Amherst program on helping cottontails survive
AMHERST – Millions of children will be eating chocolate bunnies or sitting on the laps of giant bunnies to have their photos taken this weekend.
Rabbits as a symbol of Easter actually came down to us as a pagan fertility symbol because of their famous breeding habits.
Unfortunately for New England cottontails, their fertility has not been enough to ensure their survival.
Found only in New England and New York, these native bunnies are disappearing and in New Hampshire they are considered endangered, with only small remnant populations in the Seacoast and in the Merrimack Valley regions. Any rabbits seen around here would likely be the non-native, eastern cottontail.
On Thursday, April 2, from 7 to 8 p.m. in the Amherst Town Library, Haley Andreozzi will give a presentation on the New England cottontail, with management techniques to help landowners help restore this rare rabbit.
Andreozzi is a biologist and University of New Hampshire Cooperative Extension wildlife outreach coordinator.
New England cottontails are endangered mostly because their habitat has shrunk, Andreozzi said in a phone interview. They do not do well in either mature forests or fragmented developments, and that’s what New Hampshire has more and more of.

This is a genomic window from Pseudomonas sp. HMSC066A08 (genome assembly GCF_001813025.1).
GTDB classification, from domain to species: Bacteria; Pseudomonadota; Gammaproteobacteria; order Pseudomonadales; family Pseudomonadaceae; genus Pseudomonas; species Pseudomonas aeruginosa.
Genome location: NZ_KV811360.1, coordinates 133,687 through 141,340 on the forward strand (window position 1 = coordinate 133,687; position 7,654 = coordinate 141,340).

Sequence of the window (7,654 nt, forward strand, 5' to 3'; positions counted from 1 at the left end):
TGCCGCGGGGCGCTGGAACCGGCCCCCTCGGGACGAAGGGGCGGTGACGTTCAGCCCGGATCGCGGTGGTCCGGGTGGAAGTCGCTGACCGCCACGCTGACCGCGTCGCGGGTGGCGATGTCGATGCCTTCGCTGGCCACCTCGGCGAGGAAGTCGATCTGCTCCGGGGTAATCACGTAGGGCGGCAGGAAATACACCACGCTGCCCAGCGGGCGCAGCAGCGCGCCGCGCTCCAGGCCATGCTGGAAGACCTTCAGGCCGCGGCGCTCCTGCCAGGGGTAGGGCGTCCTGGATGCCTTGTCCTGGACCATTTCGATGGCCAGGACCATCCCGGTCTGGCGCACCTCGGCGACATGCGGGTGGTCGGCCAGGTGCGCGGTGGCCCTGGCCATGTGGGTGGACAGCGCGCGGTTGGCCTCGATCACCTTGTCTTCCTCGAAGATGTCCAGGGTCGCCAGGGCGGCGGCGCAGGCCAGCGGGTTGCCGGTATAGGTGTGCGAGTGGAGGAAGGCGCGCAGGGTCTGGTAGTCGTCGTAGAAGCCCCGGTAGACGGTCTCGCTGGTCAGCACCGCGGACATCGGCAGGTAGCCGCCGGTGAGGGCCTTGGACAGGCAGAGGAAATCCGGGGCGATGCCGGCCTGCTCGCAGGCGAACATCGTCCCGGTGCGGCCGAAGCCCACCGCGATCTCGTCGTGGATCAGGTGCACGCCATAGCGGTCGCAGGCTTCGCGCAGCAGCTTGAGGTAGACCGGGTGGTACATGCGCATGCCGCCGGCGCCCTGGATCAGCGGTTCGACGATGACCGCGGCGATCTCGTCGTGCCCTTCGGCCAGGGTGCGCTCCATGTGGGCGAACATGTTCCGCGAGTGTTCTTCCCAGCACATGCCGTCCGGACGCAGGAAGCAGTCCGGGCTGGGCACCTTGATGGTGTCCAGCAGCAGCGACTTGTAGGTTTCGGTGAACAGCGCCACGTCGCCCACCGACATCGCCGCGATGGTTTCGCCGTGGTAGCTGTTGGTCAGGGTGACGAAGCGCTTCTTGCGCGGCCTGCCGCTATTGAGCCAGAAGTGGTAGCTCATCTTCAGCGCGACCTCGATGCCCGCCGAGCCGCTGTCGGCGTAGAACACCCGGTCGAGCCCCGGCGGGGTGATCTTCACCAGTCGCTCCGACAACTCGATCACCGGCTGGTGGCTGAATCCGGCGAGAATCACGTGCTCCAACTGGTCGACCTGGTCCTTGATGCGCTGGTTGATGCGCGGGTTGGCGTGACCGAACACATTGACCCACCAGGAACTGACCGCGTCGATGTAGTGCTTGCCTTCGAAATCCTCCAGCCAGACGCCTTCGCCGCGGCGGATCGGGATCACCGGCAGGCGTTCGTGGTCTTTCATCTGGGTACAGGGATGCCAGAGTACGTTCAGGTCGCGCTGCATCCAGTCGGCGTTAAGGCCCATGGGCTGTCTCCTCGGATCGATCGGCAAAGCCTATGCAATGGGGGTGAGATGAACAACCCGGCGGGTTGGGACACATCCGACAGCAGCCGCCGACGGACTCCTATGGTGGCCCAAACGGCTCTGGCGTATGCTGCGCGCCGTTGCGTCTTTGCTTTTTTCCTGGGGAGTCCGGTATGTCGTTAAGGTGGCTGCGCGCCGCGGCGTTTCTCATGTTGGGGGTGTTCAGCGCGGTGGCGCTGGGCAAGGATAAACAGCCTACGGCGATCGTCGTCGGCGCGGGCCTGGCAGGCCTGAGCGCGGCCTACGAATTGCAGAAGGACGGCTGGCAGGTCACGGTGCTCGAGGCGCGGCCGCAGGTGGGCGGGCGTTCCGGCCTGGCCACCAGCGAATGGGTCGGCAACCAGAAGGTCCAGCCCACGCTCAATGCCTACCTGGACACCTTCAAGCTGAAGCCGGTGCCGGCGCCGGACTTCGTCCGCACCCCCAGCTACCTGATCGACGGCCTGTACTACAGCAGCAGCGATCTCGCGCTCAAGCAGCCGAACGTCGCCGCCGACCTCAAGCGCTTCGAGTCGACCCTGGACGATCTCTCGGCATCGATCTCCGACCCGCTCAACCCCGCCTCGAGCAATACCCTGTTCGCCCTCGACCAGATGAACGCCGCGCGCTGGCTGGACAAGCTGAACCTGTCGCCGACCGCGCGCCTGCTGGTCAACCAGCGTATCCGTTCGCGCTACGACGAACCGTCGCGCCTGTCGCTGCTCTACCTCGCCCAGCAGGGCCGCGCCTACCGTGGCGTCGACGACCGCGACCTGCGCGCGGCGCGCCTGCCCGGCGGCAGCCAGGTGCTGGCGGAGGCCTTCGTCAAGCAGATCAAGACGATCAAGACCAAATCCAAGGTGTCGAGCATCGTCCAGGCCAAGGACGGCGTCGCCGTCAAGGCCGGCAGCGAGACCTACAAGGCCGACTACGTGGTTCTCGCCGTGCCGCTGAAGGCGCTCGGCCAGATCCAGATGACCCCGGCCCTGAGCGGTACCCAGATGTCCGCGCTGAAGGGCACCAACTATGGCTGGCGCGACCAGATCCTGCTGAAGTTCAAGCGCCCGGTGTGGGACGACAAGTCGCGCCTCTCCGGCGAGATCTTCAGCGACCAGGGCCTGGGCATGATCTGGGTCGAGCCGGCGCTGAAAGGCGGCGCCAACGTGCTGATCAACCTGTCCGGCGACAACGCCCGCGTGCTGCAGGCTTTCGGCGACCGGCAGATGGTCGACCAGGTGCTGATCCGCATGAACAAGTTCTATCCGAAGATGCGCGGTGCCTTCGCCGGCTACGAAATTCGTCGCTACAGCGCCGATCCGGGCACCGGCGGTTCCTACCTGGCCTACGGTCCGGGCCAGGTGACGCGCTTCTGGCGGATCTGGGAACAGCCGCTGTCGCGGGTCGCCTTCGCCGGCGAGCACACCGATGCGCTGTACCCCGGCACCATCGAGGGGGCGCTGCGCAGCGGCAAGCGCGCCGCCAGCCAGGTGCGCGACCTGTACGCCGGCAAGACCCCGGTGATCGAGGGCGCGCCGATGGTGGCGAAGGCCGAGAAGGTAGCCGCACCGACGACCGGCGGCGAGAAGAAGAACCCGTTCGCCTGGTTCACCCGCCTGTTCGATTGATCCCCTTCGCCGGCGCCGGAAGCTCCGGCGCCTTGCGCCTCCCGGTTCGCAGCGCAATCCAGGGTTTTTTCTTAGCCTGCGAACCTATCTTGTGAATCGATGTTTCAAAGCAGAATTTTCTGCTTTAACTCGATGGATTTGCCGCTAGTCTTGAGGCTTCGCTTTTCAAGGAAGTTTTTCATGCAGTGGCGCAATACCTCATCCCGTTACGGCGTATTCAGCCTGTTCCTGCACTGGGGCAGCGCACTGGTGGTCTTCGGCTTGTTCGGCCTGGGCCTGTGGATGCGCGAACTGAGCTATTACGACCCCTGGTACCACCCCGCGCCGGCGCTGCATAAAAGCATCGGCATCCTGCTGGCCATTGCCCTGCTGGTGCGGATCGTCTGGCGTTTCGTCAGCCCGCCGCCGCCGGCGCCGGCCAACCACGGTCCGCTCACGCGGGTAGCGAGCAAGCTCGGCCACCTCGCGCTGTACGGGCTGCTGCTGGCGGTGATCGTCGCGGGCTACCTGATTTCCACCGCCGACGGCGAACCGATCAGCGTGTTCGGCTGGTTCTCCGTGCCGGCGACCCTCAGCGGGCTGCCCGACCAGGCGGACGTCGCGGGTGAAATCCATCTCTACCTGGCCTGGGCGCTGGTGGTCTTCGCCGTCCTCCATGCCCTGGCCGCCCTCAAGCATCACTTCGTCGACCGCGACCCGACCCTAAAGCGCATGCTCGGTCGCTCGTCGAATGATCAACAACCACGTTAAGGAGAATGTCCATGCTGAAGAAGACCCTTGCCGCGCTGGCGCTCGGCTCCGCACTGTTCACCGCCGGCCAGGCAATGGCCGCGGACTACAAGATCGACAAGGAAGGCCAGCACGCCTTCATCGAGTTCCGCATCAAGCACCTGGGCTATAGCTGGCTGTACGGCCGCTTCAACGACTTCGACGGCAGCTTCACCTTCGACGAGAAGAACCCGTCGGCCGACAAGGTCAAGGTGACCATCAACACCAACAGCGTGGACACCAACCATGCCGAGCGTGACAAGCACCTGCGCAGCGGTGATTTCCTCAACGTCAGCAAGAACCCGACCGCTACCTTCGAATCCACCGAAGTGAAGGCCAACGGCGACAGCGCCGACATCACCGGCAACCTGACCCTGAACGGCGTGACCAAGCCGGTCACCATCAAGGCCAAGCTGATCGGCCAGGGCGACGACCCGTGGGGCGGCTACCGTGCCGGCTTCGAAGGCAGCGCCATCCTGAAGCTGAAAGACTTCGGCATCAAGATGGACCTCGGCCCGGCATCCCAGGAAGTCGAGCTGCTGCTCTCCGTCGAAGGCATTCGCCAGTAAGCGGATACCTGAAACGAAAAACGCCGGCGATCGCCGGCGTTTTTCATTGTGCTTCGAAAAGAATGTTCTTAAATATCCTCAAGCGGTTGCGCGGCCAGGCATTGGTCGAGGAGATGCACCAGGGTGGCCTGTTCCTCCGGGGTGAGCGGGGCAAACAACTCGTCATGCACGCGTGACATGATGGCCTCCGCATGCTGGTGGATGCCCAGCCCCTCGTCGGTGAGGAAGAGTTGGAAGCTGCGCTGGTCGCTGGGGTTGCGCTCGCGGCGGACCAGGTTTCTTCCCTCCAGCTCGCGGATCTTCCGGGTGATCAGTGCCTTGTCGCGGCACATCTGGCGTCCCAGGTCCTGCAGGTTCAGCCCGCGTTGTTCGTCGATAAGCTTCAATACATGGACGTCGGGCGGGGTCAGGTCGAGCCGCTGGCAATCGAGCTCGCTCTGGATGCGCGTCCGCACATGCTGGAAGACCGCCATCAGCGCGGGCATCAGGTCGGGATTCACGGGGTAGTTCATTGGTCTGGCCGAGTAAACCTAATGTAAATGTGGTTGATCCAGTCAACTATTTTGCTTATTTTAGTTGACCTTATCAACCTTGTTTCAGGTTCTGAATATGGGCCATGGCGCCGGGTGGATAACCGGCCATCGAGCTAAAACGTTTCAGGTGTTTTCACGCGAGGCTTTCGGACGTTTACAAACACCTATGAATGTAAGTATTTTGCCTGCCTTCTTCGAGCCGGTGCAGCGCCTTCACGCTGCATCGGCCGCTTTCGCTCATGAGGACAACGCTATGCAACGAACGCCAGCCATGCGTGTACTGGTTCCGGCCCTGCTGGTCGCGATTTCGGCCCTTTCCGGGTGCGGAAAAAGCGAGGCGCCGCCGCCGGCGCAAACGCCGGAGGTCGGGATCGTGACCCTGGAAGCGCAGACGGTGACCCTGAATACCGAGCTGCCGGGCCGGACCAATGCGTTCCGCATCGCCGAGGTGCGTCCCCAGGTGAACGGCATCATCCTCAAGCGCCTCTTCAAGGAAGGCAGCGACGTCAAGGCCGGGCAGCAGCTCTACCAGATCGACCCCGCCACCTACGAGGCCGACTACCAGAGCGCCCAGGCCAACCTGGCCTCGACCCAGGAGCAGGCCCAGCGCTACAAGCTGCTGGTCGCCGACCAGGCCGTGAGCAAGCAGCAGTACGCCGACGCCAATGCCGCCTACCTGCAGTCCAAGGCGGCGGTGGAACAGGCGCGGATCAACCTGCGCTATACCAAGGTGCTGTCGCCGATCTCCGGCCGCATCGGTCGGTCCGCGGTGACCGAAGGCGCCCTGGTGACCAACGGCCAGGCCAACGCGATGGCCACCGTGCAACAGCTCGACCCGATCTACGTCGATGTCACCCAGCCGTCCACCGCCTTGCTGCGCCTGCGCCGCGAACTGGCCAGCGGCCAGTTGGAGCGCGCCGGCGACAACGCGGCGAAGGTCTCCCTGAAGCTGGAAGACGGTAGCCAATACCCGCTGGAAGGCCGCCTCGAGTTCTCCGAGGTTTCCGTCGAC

They only thrive in scrubland, with lots of low growing vegetation for them to hide in.
“And they need good-sized areas of it,” Andreozzi said, “with five acres or more.”
New England cottontails are easily confused with the eastern cottontail, which was introduced here in the early 1900s and has more flexible habitat needs. That’s because their larger eyes allow them to spot predators more quickly than the New England cottontail can, so they survive better in lawns and close-cropped fields. They are the ones you might see on a local golf course.
Over the past 50 years the rarer bunny has been declining. Before the 1960s the New England cottontail abounded in farmland throughout the southern and central portion of the state.
Andreozzi will explain the technical, financial and legal assistance programs now available to landowners who want to save or create what is technically known as “early successional” habitat (basically very young forest).
The state’s habitat enhancement program also helps other species of mammals, reptiles and birds.
The endangered smooth green snake and the spotted Blandings turtle like scrubland, said Andreozzi, and deer and bear also make use of these areas at times.
The program is sponsored by the UNH Cooperative Extension and the New Hampshire Fish and Game Department.
Kathy Cleveland can be reached at 673-3100 or